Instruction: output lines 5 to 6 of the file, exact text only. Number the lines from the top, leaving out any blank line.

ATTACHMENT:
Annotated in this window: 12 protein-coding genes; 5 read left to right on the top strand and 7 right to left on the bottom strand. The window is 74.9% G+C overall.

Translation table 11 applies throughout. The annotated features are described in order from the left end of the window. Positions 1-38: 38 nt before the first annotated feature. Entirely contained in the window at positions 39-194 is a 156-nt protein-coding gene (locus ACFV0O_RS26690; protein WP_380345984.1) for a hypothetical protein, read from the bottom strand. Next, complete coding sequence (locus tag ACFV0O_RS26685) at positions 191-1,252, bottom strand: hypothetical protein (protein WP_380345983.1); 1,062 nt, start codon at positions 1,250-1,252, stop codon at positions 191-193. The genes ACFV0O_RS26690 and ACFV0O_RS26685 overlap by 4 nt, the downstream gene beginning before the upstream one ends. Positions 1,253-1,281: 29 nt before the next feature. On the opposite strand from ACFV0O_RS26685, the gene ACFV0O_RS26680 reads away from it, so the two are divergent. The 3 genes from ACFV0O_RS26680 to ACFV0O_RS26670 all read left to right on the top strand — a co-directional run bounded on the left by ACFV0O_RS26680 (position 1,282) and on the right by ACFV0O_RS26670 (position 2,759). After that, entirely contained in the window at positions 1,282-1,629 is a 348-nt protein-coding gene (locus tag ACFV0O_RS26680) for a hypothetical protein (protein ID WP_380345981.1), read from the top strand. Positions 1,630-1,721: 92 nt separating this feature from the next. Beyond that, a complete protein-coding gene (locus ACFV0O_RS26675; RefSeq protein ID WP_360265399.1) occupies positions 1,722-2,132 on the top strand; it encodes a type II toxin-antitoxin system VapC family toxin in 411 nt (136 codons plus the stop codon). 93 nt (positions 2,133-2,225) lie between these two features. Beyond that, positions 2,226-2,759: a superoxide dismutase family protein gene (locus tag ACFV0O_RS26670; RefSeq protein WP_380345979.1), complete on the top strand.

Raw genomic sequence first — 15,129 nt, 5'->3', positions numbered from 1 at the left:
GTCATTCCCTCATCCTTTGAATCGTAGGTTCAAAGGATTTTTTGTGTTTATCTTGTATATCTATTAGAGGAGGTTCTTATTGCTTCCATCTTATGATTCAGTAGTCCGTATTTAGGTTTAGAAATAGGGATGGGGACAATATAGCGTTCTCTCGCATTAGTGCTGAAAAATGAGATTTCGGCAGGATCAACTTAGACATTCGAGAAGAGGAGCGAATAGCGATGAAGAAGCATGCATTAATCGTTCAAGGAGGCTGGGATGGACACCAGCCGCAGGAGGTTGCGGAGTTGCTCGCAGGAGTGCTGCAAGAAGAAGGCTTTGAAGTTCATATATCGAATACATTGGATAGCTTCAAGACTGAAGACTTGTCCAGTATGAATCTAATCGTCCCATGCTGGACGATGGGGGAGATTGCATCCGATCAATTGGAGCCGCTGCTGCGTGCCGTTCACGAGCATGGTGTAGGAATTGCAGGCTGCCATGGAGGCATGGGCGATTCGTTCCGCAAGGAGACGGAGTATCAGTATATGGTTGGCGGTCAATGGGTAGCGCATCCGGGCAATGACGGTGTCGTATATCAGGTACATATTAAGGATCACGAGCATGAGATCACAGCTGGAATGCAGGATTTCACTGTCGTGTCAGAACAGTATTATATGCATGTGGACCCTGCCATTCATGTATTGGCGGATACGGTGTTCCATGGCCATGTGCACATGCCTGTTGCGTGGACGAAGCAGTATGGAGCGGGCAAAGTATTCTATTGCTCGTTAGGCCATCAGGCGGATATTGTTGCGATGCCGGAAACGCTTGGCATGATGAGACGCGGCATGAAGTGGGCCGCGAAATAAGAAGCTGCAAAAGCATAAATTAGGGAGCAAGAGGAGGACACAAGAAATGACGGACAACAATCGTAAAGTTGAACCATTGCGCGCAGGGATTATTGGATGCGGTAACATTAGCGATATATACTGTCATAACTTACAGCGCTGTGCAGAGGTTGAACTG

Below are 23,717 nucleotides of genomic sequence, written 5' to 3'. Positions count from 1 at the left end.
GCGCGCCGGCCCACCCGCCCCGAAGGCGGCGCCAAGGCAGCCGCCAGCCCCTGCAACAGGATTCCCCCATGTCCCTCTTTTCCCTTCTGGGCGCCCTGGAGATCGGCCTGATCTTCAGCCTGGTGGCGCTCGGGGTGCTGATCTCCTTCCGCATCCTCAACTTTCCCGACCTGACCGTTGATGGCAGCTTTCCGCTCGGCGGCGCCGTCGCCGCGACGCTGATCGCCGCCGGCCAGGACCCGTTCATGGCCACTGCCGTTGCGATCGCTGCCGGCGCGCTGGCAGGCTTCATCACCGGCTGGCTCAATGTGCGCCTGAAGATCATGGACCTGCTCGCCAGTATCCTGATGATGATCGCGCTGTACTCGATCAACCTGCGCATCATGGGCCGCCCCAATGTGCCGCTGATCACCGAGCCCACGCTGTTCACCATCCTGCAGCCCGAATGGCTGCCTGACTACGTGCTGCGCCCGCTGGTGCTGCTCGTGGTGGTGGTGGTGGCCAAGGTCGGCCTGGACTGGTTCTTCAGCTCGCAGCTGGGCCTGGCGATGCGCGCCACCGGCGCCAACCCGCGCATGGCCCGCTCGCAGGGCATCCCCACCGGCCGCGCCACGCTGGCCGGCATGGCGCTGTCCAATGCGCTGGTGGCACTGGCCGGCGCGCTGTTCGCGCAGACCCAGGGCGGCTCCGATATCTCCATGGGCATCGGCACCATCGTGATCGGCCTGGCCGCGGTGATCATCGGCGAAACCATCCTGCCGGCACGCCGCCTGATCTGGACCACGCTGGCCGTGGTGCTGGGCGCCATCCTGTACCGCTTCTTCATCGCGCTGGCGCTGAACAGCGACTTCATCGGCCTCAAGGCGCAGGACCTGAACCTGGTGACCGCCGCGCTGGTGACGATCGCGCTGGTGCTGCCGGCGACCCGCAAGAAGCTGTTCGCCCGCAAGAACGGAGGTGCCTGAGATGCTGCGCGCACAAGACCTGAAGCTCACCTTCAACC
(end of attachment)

Below are 23,717 nucleotides of genomic sequence, written 5' to 3'. Positions count from 1 at the left end.
GCGCGCCGGCCCACCCGCCCCGAAGGCGGCGCCAAGGCAGCCGCCAGCCCCTGCAACAGGATTCCCCCATGTCCCTCTTTTCCCTTCTGGGCGCCCTGGAGATCGGCCTGATCTTCAGCCTGGTGGCGCTCGGGGTGCTGATCTCCTTCCGCATCCTCAACTTTCCCGACCTGACCGTTGATGGCAGCTTTCCGCTCGGCGGCGCCGTCGCCGCGACGCTGATCGCCGCCGGCCAGGACCCGTTCATGGCCACTGCCGTTGCGATCGCTGCCGGCGCGCTGGCAGGCTTCATCACCGGCTGGCTCAATGTGCGCCTGAAGATCATGGACCTGCTCGCCAGTATCCTGATGATGATCGCGCTGTACTCGATCAACCTGCGCATCATGGGCCGCCCCAATGTGCCGCTGATCACCGAGCCCACGCTGTTCACCATCCTGCAGCCCGAATGGCTGCCTGACTACGTGCTGCGCCCGCTGGTGCTGCTCGTGGTGGTGGTGGTGGCCAAGGTCGGCCTGGACTGGTTCTTCAGCTCGCAGCTGGGCCTGGCGATGCGCGCCACCGGCGCCAACCCGCGCATGGCCCGCTCGCAGGGCATCCCCACCGGCCGCGCCACGCTGGCCGGCATGGCGCTGTCCAATGCGCTGGTGGCACTGGCCGGCGCGCTGTTCGCGCAGACCCAGGGCGGCTCCGATATCTCCATGGGCATCGGCACCATCGTGATCGGCCTGGCCGCGGTGATCATCGGCGAAACCATCCTGCCGGCACGCCGCCTGATCTGGACCACGCTGGCCGTGGTGCTGGGCGCCATCCTGTACCGCTTCTTCATCGCGCTGGCGCTGAACAGCGACTTCATCGGCCTCAAGGCGCAGGACCTGAACCTGGTGACCGCCGCGCTGGTGACGATCGCGCTGGTGCTGCCGGCGACCCGCAAGAAGCTGTTCGCCCGCAAGAACGGAGGTGCCTGAGATGCTGCGCGCACAAGACCTGAAGCTCACCTTCAACC